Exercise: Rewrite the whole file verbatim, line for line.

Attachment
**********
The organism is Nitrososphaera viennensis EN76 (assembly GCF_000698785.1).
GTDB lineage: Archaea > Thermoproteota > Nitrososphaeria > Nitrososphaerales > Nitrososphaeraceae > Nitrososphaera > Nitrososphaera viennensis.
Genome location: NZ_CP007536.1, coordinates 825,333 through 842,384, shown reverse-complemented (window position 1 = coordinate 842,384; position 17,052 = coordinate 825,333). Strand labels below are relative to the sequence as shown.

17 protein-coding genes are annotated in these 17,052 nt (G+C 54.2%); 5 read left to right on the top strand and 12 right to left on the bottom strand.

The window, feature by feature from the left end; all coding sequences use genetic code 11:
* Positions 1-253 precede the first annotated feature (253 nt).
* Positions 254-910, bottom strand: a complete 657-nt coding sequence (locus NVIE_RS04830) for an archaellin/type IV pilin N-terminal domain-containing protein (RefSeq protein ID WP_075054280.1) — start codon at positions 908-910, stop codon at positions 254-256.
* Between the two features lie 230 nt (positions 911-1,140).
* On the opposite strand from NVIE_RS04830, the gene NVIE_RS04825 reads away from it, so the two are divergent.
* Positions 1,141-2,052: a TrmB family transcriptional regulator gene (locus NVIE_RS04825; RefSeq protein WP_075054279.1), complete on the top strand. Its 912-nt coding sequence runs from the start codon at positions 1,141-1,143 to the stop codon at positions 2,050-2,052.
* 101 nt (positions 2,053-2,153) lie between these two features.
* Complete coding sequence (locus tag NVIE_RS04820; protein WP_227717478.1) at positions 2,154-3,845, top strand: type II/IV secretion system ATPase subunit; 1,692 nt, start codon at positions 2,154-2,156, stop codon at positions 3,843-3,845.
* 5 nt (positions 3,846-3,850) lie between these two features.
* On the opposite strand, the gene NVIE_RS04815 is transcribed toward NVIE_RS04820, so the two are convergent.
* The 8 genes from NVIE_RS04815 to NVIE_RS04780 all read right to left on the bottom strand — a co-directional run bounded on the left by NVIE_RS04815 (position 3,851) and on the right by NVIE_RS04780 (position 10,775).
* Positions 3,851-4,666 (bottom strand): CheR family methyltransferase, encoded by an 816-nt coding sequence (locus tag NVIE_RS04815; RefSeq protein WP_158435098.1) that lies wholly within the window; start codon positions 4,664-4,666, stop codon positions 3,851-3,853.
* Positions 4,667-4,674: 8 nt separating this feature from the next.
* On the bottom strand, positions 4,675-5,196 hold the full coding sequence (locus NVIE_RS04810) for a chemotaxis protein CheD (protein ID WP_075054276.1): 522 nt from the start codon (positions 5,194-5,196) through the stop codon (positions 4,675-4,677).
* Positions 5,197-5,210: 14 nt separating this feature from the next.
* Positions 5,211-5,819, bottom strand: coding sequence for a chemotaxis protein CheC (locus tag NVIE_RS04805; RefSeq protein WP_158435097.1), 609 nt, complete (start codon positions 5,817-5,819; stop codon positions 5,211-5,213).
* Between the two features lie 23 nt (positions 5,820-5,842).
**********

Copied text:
The organism is Nitrososphaera viennensis EN76 (assembly GCF_000698785.1).
GTDB lineage: Archaea > Thermoproteota > Nitrososphaeria > Nitrososphaerales > Nitrososphaeraceae > Nitrososphaera > Nitrososphaera viennensis.
Genome location: NZ_CP007536.1, coordinates 825,333 through 842,384, shown reverse-complemented (window position 1 = coordinate 842,384; position 17,052 = coordinate 825,333). Strand labels below are relative to the sequence as shown.

17 protein-coding genes are annotated in these 17,052 nt (G+C 54.2%); 5 read left to right on the top strand and 12 right to left on the bottom strand.

The window, feature by feature from the left end; all coding sequences use genetic code 11:
* Positions 1-253 precede the first annotated feature (253 nt).
* Positions 254-910, bottom strand: a complete 657-nt coding sequence (locus NVIE_RS04830) for an archaellin/type IV pilin N-terminal domain-containing protein (RefSeq protein ID WP_075054280.1) — start codon at positions 908-910, stop codon at positions 254-256.
* Between the two features lie 230 nt (positions 911-1,140).
* On the opposite strand from NVIE_RS04830, the gene NVIE_RS04825 reads away from it, so the two are divergent.
* Positions 1,141-2,052: a TrmB family transcriptional regulator gene (locus NVIE_RS04825; RefSeq protein WP_075054279.1), complete on the top strand. Its 912-nt coding sequence runs from the start codon at positions 1,141-1,143 to the stop codon at positions 2,050-2,052.
* 101 nt (positions 2,053-2,153) lie between these two features.
* Complete coding sequence (locus tag NVIE_RS04820; protein WP_227717478.1) at positions 2,154-3,845, top strand: type II/IV secretion system ATPase subunit; 1,692 nt, start codon at positions 2,154-2,156, stop codon at positions 3,843-3,845.
* 5 nt (positions 3,846-3,850) lie between these two features.
* On the opposite strand, the gene NVIE_RS04815 is transcribed toward NVIE_RS04820, so the two are convergent.
* The 8 genes from NVIE_RS04815 to NVIE_RS04780 all read right to left on the bottom strand — a co-directional run bounded on the left by NVIE_RS04815 (position 3,851) and on the right by NVIE_RS04780 (position 10,775).
* Positions 3,851-4,666 (bottom strand): CheR family methyltransferase, encoded by an 816-nt coding sequence (locus tag NVIE_RS04815; RefSeq protein WP_158435098.1) that lies wholly within the window; start codon positions 4,664-4,666, stop codon positions 3,851-3,853.
* Positions 4,667-4,674: 8 nt separating this feature from the next.
* On the bottom strand, positions 4,675-5,196 hold the full coding sequence (locus NVIE_RS04810) for a chemotaxis protein CheD (protein ID WP_075054276.1): 522 nt from the start codon (positions 5,194-5,196) through the stop codon (positions 4,675-4,677).
* Positions 5,197-5,210: 14 nt separating this feature from the next.
* Positions 5,211-5,819, bottom strand: coding sequence for a chemotaxis protein CheC (locus tag NVIE_RS04805; RefSeq protein WP_158435097.1), 609 nt, complete (start codon positions 5,817-5,819; stop codon positions 5,211-5,213).
* Between the two features lie 23 nt (positions 5,820-5,842).